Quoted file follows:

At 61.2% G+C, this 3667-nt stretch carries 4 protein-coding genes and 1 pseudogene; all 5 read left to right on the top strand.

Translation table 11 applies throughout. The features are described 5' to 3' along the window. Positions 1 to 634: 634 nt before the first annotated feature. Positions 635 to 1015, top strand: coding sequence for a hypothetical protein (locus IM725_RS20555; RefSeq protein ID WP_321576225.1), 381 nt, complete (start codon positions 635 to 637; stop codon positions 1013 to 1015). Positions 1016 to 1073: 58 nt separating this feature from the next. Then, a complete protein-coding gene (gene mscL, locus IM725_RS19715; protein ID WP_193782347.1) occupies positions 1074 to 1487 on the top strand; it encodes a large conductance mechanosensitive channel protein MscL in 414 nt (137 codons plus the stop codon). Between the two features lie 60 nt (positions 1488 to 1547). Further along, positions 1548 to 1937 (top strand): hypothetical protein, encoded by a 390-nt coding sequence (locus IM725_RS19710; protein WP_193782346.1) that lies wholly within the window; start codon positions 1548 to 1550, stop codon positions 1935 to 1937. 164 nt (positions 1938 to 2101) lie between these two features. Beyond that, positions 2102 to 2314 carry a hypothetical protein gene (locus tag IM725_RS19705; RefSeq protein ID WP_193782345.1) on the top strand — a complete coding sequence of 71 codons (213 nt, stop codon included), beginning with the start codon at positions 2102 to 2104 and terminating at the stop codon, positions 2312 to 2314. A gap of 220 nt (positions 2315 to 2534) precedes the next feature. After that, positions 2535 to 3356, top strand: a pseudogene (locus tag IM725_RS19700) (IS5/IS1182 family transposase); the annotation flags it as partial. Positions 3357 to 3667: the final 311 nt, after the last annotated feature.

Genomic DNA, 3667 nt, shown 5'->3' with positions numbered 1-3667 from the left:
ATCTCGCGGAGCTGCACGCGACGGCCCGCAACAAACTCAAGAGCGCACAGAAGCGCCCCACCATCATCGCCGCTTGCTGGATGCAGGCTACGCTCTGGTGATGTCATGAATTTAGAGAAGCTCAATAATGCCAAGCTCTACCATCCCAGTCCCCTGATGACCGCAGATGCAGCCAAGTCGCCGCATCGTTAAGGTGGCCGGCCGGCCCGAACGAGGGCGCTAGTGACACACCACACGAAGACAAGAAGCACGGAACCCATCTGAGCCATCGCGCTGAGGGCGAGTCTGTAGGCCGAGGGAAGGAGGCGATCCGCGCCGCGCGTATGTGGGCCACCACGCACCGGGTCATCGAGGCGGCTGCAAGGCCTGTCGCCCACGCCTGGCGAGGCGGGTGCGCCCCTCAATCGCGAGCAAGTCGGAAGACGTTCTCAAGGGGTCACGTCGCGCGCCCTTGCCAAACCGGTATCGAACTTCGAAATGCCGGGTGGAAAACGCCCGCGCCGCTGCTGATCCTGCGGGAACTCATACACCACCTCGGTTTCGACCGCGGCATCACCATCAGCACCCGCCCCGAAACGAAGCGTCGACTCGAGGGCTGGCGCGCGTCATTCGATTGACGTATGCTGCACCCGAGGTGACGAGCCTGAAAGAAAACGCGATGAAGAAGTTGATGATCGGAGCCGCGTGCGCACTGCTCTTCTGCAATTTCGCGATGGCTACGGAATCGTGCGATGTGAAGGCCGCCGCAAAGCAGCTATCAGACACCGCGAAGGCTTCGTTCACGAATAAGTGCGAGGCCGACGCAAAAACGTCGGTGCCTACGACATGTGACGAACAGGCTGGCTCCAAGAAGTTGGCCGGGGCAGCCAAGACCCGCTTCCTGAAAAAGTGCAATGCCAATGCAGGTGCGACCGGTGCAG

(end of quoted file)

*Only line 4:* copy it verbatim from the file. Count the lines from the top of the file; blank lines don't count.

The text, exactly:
ATCTCGCGGAGCTGCACGCGACGGCCCGCAACAAACTCAAGAGCGCACAGAAGCGCCCCACCATCATCGCCGCTTGCTGGATGCAGGCTACGCTCTGGTGATGTCATGAATTTAGAGAAGCTCAATAATGCCAAGCTCTACCATCCCAGTCCCCTGATGACCGCAGATGCAGCCAAGTCGCCGCATCGTTAAGGTGGCCGGCCGGCCCGAACGAGGGCGCTAGTGACACACCACACGAAGACAAGAAGCACGGAACCCATCTGAGCCATCGCGCTGAGGGCGAGTCTGTAGGCCGAGGGAAGGAGGCGATCCGCGCCGCGCGTATGTGGGCCACCACGCACCGGGTCATCGAGGCGGCTGCAAGGCCTGTCGCCCACGCCTGGCGAGGCGGGTGCGCCCCTCAATCGCGAGCAAGTCGGAAGACGTTCTCAAGGGGTCACGTCGCGCGCCCTTGCCAAACCGGTATCGAACTTCGAAATGCCGGGTGGAAAACGCCCGCGCCGCTGCTGATCCTGCGGGAACTCATACACCACCTCGGTTTCGACCGCGGCATCACCATCAGCACCCGCCCCGAAACGAAGCGTCGACTCGAGGGCTGGCGCGCGTCATTCGATTGACGTATGCTGCACCCGAGGTGACGAGCCTGAAAGAAAACGCGATGAAGAAGTTGATGATCGGAGCCGCGTGCGCACTGCTCTTCTGCAATTTCGCGATGGCTACGGAATCGTGCGATGTGAAGGCCGCCGCAAAGCAGCTATCAGACACCGCGAAGGCTTCGTTCACGAATAAGTGCGAGGCCGACGCAAAAACGTCGGTGCCTACGACATGTGACGAACAGGCTGGCTCCAAGAAGTTGGCCGGGGCAGCCAAGACCCGCTTCCTGAAAAAGTGCAATGCCAATGCAGGTGCGACCGGTGCAG